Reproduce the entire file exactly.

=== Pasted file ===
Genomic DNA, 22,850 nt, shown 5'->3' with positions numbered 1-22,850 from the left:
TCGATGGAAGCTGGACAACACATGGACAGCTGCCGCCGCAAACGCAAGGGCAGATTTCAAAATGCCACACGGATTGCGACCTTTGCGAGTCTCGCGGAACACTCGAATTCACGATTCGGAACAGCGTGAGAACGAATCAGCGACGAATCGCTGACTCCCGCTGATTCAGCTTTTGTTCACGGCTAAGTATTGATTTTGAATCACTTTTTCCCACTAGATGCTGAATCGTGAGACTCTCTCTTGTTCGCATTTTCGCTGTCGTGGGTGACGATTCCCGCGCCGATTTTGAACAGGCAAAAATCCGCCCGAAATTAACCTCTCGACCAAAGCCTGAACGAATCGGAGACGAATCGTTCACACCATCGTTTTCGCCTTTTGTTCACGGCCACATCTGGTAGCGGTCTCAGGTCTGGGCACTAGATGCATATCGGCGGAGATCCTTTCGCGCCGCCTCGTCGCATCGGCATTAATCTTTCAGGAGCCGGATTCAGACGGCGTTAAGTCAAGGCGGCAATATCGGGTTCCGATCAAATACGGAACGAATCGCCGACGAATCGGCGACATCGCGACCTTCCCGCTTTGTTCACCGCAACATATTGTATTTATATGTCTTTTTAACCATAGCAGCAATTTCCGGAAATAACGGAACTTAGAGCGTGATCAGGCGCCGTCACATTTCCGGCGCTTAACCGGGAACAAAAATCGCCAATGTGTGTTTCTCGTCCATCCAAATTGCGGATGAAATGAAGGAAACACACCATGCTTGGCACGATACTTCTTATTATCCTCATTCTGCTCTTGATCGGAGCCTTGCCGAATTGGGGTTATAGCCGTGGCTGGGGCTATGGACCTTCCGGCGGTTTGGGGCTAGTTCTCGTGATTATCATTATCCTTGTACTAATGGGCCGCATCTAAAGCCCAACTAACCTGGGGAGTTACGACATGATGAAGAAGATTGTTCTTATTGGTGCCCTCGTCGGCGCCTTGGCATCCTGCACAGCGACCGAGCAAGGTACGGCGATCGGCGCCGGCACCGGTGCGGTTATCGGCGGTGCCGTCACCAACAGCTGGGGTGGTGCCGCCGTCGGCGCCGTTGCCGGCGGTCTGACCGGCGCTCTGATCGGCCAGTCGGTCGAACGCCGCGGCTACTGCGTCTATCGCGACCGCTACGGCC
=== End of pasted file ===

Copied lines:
Genomic DNA, 22,850 nt, shown 5'->3' with positions numbered 1-22,850 from the left:
TCGATGGAAGCTGGACAACACATGGACAGCTGCCGCCGCAAACGCAAGGGCAGATTTCAAAATGCCACACGGATTGCGACCTTTGCGAGTCTCGCGGAACACTCGAATTCACGATTCGGAACAGCGTGAGAACGAATCAGCGACGAATCGCTGACTCCCGCTGATTCAGCTTTTGTTCACGGCTAAGTATTGATTTTGAATCACTTTTTCCCACTAGATGCTGAATCGTGAGACTCTCTCTTGTTCGCATTTTCGCTGTCGTGGGTGACGATTCCCGCGCCGATTTTGAACAGGCAAAAATCCGCCCGAAATTAACCTCTCGACCAAAGCCTGAACGAATCGGAGACGAATCGTTCACACCATCGTTTTCGCCTTTTGTTCACGGCCACATCTGGTAGCGGTCTCAGGTCTGGGCACTAGATGCATATCGGCGGAGATCCTTTCGCGCCGCCTCGTCGCATCGGCATTAATCTTTCAGGAGCCGGATTCAGACGGCGTTAAGTCAAGGCGGCAATATCGGGTTCCGATCAAATACGGAACGAATCGCCGACGAATCGGCGACATCGCGACCTTCCCGCTTTGTTCACCGCAACATATTGTATTTATATGTCTTTTTAACCATAGCAGCAATTTCCGGAAATAACGGAACTTAGAGCGTGATCAGGCGCCGTCACATTTCCGGCGCTTAACCGGGAACAAAAATCGCCAATGTGTGTTTCTCGTCCATCCAAATTGCGGATGAAATGAAGGAAACACACCATGCTTGGCACGATACTTCTTATTATCCTCATTCTGCTCTTGATCGGAGCCTTGCCGAATTGGGGTTATAGCCGTGGCTGGGGCTATGGACCTTCCGGCGGTTTGGGGCTAGTTCTCGTGATTATCATTATCCTTGTACTAATGGGCCGCATCTAAAGCCCAACTAACCTGGGGAGTTACGACATGATGAAGAAGATTGTTCTTATTGGTGCCCTCGTCGGCGCCTTGGCATCCTGCACAGCGACCGAGCAAGGTACGGCGATCGGCGCCGGCACCGGTGCGGTTATCGGCGGTGCCGTCACCAACAGCTGGGGTGGTGCCGCCGTCGGCGCCGTTGCCGGCGGTCTGACCGGCGCTCTGATCGGCCAGTCGGTCGAACGCCGCGGCTACTGCGTCTATCGCGACCGCTACGGCC